Biochemical changes in myofibrillar and sarcoplasmatic meat proteins at different freezing rates
Freezing rate significantly affects the quality of frozen meat and its biochemical
changes. The loss of water from the cellular structure, which, under normal conditions,
acts as a mechanical barrier between protein chains, causes spontaneous
interactions of proteins that result in their denaturation. In order to determine
the content of myofibrillar and sarcoplasmic proteins in meat samples, the samples
were frozen at rates of 0.40, 0.90, and 1.25 cm/h for a storage period of 15 days.
Protein content was analyzed by capillary gel electrophoresis and high-pressure liquid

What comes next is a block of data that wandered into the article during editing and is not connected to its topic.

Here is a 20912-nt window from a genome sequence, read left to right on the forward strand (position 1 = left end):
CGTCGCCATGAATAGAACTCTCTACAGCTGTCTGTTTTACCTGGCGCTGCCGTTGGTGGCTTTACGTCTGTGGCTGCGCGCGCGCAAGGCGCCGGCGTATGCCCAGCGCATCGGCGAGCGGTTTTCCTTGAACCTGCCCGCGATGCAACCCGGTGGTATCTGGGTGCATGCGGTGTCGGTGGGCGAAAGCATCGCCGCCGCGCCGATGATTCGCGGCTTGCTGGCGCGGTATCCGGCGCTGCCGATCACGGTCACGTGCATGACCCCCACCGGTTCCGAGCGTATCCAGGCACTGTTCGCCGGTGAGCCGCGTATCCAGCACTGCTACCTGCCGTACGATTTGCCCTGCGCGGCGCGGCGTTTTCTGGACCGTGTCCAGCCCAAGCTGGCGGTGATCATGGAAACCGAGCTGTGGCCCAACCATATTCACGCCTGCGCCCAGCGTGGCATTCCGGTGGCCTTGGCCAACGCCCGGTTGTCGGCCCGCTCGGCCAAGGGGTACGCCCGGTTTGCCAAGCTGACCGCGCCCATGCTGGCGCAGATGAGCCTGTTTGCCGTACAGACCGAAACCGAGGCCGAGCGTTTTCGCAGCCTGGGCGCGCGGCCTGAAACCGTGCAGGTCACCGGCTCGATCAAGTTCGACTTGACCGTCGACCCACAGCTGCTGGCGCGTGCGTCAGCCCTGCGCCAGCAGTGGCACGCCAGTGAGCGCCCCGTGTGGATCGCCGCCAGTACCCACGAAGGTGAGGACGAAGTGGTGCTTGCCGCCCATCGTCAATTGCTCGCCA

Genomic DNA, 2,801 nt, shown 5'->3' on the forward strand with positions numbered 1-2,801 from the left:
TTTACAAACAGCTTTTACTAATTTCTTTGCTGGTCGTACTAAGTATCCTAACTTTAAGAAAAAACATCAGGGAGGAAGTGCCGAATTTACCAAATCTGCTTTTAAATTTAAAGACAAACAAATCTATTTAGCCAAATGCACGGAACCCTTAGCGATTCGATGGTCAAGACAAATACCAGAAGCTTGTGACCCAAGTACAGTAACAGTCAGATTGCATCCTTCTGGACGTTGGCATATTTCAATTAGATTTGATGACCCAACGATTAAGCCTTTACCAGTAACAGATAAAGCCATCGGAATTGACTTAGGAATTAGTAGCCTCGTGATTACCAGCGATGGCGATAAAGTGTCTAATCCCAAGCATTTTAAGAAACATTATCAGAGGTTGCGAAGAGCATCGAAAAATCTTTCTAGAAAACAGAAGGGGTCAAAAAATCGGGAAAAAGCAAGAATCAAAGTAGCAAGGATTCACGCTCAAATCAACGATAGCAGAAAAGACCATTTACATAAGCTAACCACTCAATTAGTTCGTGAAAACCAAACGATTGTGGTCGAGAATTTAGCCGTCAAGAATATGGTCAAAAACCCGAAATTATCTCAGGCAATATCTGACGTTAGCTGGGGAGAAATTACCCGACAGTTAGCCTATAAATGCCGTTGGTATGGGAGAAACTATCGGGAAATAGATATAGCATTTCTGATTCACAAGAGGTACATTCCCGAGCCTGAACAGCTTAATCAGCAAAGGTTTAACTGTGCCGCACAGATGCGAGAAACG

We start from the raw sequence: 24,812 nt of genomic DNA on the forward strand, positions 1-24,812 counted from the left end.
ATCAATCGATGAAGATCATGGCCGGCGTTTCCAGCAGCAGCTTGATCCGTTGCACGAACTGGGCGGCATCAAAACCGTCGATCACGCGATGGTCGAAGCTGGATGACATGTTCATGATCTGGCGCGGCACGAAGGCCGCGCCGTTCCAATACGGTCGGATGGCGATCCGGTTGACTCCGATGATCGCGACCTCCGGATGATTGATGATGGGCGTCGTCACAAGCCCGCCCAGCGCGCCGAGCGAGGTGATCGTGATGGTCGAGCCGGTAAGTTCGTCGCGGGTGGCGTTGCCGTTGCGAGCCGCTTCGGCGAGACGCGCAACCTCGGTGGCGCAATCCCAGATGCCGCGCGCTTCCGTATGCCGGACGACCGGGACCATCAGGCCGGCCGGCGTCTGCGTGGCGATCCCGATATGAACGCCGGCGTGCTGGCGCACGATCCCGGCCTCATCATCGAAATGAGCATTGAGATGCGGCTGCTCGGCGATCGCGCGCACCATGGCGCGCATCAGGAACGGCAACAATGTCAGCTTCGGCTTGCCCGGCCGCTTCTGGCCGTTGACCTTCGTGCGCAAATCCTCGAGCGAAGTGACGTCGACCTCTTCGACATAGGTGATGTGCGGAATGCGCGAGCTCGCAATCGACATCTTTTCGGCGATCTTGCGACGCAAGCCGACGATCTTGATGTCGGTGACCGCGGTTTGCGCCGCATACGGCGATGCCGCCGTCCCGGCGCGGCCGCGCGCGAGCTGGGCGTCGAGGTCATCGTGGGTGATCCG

chromatography. During the freezing process, the protein chains were found to
be shortened so that myofibrillar proteins were between 20 and 50 kDa, whereas
sarcoplasmic proteins were between 20 and 100 kDa at all the freezing rates mentioned.
The results of the analysis also show that the total number of sarcoplasmic
proteins (freezing rate 0.90 cm/h; 20 proteins) was lower than the total number
of myofibrillar proteins (freezing rate 0.90 cm/h; 35 proteins), and the molecular
weight for both types of protens was lower 50 kDa. Further research should be
directed towards extending storage time.